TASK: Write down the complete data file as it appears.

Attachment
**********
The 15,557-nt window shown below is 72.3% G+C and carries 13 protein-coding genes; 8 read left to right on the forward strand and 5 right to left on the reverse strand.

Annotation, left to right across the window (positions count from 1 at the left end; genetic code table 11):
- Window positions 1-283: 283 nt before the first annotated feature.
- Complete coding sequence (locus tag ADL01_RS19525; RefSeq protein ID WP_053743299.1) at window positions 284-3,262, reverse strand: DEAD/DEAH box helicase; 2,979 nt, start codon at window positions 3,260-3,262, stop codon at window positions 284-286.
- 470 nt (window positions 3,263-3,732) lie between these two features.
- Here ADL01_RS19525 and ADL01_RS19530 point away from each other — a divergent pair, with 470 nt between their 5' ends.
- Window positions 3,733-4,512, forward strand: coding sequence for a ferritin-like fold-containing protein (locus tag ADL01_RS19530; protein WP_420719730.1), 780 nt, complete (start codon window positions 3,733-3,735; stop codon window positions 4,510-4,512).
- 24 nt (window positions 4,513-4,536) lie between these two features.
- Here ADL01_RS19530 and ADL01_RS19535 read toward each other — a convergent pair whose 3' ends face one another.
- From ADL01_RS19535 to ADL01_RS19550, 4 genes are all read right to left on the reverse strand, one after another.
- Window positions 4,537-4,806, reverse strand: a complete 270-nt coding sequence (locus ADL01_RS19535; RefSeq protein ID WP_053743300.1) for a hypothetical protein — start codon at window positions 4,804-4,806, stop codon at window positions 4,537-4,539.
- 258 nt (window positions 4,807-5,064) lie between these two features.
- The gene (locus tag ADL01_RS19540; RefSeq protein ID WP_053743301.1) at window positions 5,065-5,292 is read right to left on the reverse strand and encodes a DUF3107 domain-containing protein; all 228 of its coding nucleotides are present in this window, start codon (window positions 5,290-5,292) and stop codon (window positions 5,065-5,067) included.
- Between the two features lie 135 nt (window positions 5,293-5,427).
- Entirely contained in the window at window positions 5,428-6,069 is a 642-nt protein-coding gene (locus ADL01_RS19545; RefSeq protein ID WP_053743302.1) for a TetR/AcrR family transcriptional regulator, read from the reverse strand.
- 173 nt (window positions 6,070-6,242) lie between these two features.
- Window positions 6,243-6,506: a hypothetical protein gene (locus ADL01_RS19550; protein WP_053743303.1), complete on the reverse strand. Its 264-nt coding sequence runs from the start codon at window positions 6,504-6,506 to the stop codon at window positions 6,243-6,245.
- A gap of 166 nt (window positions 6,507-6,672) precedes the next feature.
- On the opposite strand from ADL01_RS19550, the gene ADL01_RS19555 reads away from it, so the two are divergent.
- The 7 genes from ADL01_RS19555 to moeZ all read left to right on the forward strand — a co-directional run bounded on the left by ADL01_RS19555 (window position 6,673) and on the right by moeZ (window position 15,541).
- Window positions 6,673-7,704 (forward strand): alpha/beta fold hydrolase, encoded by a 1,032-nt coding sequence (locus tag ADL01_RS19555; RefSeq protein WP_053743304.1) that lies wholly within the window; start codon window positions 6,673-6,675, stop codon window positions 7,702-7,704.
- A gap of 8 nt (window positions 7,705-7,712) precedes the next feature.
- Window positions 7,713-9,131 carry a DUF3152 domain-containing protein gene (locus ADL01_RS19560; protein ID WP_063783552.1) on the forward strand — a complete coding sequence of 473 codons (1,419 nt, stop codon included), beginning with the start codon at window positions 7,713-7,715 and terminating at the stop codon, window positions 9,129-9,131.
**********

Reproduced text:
The 15,557-nt window shown below is 72.3% G+C and carries 13 protein-coding genes; 8 read left to right on the forward strand and 5 right to left on the reverse strand.

Annotation, left to right across the window (positions count from 1 at the left end; genetic code table 11):
- Window positions 1-283: 283 nt before the first annotated feature.
- Complete coding sequence (locus tag ADL01_RS19525; RefSeq protein ID WP_053743299.1) at window positions 284-3,262, reverse strand: DEAD/DEAH box helicase; 2,979 nt, start codon at window positions 3,260-3,262, stop codon at window positions 284-286.
- 470 nt (window positions 3,263-3,732) lie between these two features.
- Here ADL01_RS19525 and ADL01_RS19530 point away from each other — a divergent pair, with 470 nt between their 5' ends.
- Window positions 3,733-4,512, forward strand: coding sequence for a ferritin-like fold-containing protein (locus tag ADL01_RS19530; protein WP_420719730.1), 780 nt, complete (start codon window positions 3,733-3,735; stop codon window positions 4,510-4,512).
- 24 nt (window positions 4,513-4,536) lie between these two features.
- Here ADL01_RS19530 and ADL01_RS19535 read toward each other — a convergent pair whose 3' ends face one another.
- From ADL01_RS19535 to ADL01_RS19550, 4 genes are all read right to left on the reverse strand, one after another.
- Window positions 4,537-4,806, reverse strand: a complete 270-nt coding sequence (locus ADL01_RS19535; RefSeq protein ID WP_053743300.1) for a hypothetical protein — start codon at window positions 4,804-4,806, stop codon at window positions 4,537-4,539.
- 258 nt (window positions 4,807-5,064) lie between these two features.
- The gene (locus tag ADL01_RS19540; RefSeq protein ID WP_053743301.1) at window positions 5,065-5,292 is read right to left on the reverse strand and encodes a DUF3107 domain-containing protein; all 228 of its coding nucleotides are present in this window, start codon (window positions 5,290-5,292) and stop codon (window positions 5,065-5,067) included.
- Between the two features lie 135 nt (window positions 5,293-5,427).
- Entirely contained in the window at window positions 5,428-6,069 is a 642-nt protein-coding gene (locus ADL01_RS19545; RefSeq protein ID WP_053743302.1) for a TetR/AcrR family transcriptional regulator, read from the reverse strand.
- 173 nt (window positions 6,070-6,242) lie between these two features.
- Window positions 6,243-6,506: a hypothetical protein gene (locus ADL01_RS19550; protein WP_053743303.1), complete on the reverse strand. Its 264-nt coding sequence runs from the start codon at window positions 6,504-6,506 to the stop codon at window positions 6,243-6,245.
- A gap of 166 nt (window positions 6,507-6,672) precedes the next feature.
- On the opposite strand from ADL01_RS19550, the gene ADL01_RS19555 reads away from it, so the two are divergent.
- The 7 genes from ADL01_RS19555 to moeZ all read left to right on the forward strand — a co-directional run bounded on the left by ADL01_RS19555 (window position 6,673) and on the right by moeZ (window position 15,541).
- Window positions 6,673-7,704 (forward strand): alpha/beta fold hydrolase, encoded by a 1,032-nt coding sequence (locus tag ADL01_RS19555; RefSeq protein WP_053743304.1) that lies wholly within the window; start codon window positions 6,673-6,675, stop codon window positions 7,702-7,704.
- A gap of 8 nt (window positions 7,705-7,712) precedes the next feature.
- Window positions 7,713-9,131 carry a DUF3152 domain-containing protein gene (locus ADL01_RS19560; protein ID WP_063783552.1) on the forward strand — a complete coding sequence of 473 codons (1,419 nt, stop codon included), beginning with the start codon at window positions 7,713-7,715 and terminating at the stop codon, window positions 9,129-9,131.